Sadly, I've been seeing the "ANOTDGW" strategy coming from the gun control crowd for a very long time. Circa 1994 comes to mind. Even worse, I think that if we ever did agree to concessions, it would be a very short time before we heard "I've altered our deal. Pray I don't alter it any further."
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Old November 17, 2018, 12:05 PM   #12
Bartholomew Roberts
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Quote:
The next thing to carefully consider is the change in direction. The proposed law is using Consumer Product Safety law for gun control.
IIRC, the CPSC is currently forbidden from regulating firearms at all. Back in the 70s(?), there was a push to have CPSC use their regulatory authority on handguns and Congress nipped that in the bud.

It looks like they want to wedge that door open again.
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Old November 18, 2018, 08:10 PM   #13
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I'm not worried about this at the moment.

Rep. Pallone is a minor player, and none of his cosponsors have much influence, either. We have been seeing, and will be seeing, everybody come forward to push their pet gun-control bills in the wake of their anemic victories last week.

Some will be new (the "No More Atrocities with Guns Act or the No MAGA Act?"), while some will be the same thing with a different coat of paint (AWB renewals, handgun registration, etc.). Most of them will never make it to committee, much less to a floor vote.

This is the part where folks will come out and warn me not to be complacent. They're right. The problem is the signal/noise ratio.

When a bill starts to attract influential cosponsors, we need to pay attention. We won't see that until well after the first of the year, and that'll be the one we hear about in the evening news.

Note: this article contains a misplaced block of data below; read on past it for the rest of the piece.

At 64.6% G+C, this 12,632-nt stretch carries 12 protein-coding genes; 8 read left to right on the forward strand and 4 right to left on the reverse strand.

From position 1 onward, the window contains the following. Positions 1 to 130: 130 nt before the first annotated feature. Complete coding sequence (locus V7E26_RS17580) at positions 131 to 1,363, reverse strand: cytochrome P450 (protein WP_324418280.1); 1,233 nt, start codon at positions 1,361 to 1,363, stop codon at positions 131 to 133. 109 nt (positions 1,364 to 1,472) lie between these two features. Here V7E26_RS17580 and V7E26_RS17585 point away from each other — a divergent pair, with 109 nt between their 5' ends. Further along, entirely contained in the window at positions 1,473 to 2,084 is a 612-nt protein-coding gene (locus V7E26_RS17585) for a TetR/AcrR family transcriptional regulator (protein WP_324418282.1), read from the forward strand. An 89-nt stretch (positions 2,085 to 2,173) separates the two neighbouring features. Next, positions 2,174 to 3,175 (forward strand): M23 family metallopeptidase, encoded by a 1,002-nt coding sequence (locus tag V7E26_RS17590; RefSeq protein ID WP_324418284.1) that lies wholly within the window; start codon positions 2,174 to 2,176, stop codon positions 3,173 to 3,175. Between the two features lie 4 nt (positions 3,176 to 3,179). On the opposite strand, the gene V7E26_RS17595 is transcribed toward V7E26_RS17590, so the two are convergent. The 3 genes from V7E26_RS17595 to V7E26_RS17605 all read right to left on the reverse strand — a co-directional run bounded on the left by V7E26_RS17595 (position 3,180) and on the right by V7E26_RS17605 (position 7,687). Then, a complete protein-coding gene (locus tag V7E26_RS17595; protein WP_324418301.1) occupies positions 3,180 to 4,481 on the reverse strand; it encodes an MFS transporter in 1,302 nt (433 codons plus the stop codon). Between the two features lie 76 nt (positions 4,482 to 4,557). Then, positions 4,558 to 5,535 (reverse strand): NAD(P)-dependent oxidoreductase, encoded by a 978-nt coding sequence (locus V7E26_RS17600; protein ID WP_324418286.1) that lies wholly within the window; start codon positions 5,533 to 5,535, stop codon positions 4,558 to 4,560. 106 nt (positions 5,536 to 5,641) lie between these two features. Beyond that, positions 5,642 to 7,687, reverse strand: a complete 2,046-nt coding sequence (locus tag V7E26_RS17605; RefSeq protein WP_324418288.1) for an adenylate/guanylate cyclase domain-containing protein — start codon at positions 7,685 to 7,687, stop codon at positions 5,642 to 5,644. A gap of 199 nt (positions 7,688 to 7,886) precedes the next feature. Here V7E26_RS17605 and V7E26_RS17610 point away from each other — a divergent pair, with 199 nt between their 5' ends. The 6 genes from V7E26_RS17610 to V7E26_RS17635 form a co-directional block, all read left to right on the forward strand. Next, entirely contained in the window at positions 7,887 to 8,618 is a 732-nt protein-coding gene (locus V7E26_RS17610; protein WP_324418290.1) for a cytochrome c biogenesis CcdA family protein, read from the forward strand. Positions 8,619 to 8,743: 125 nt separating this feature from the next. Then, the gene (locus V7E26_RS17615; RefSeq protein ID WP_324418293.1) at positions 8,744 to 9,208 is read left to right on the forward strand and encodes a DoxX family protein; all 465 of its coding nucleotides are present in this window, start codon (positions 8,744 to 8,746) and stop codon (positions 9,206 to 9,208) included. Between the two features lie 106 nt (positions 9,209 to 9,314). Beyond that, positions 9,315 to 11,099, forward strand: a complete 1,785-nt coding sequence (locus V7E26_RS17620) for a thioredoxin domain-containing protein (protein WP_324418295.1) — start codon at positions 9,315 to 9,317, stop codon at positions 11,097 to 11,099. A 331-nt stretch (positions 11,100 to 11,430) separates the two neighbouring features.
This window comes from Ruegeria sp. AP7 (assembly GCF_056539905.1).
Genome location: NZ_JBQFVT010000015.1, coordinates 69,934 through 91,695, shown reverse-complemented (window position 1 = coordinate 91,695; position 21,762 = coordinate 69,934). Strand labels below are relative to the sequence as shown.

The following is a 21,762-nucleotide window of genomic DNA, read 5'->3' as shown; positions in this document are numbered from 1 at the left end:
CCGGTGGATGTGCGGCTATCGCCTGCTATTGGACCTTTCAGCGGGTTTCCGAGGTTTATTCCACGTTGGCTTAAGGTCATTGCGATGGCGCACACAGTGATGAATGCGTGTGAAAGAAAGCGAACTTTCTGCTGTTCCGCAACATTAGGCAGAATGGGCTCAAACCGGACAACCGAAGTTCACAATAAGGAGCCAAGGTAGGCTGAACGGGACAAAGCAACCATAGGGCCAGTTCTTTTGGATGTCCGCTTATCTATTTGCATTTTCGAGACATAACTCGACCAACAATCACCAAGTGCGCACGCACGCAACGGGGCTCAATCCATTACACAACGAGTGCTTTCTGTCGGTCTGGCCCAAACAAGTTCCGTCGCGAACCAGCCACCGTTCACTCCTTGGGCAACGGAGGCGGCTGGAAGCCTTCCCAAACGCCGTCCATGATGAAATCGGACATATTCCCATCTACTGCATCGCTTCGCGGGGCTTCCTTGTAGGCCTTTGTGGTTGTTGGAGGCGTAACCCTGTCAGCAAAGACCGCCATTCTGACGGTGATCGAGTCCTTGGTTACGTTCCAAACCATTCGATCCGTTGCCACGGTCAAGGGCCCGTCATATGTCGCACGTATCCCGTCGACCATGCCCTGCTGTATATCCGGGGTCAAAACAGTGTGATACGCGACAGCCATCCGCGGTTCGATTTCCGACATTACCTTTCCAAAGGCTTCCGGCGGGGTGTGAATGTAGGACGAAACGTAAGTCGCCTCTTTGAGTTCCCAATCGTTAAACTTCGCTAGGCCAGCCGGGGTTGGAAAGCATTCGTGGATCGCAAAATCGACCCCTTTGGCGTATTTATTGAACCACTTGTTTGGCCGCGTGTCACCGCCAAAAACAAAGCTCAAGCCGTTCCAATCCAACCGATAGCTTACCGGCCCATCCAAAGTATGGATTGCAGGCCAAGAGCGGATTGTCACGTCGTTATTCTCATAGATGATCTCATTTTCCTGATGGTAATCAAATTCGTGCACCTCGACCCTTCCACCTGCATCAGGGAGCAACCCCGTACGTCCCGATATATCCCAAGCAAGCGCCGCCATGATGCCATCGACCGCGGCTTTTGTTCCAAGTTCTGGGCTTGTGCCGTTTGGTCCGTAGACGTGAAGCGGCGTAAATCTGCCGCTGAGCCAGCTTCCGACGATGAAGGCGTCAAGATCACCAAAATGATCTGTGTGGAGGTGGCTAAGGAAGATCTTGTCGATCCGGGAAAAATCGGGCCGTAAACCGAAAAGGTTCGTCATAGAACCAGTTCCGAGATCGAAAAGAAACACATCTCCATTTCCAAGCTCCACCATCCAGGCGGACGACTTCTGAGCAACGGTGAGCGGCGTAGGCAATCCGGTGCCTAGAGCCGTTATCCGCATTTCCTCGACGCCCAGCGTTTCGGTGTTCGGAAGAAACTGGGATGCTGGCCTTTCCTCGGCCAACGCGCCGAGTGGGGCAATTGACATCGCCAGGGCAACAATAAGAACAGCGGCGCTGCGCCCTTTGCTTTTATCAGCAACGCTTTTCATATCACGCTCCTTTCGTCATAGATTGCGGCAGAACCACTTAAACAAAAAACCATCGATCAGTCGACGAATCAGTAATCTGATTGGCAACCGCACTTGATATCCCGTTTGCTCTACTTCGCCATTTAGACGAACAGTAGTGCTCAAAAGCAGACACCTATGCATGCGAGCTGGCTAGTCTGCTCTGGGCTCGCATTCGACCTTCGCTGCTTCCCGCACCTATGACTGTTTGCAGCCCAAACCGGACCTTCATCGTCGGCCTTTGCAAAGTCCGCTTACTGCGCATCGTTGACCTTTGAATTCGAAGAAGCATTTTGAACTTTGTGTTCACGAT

Between now and then, the blogs and Twitters will pick up on anything proposed, and the wolf-calling will get crazy. Best to identify the valid threats and not expend our energy on things that won't pass.
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Old November 19, 2018, 06:28 AM   #14
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For the largest part of two years i ran an environmental remediation worksite in US Rep. Pallone's district of New Jersey. At that time the EPA was strictly enforcing US environmental law. But not on that construction site which belonged to one of Pallone's principal contributors.

IMO: Pallone is pandering to his anti-gun base. His bill will go nowhere.
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Old November 24, 2018, 10:44 AM   #15
Bartholomew Roberts
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Quote:
Originally Posted by Spats
Agreed, or at least agreed that it's mostly likely not going anywhere. I don't want to say that it can't, though.
That’s probably a wiser outlook. Sometimes the initial legislation is just a placeholder until the committee drafts the actual bill it wants. With the House in Democrat control, this could pop onto the House floor in entirely different form (much like the Schumer-Toomey-Manchin).
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Old November 25, 2018, 09:22 AM   #16
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In any event the bill expires when the new session of congress begins in January.

If US Rep. Pallone feels very strongly about his proposal he must re-submit same in the new session of congress.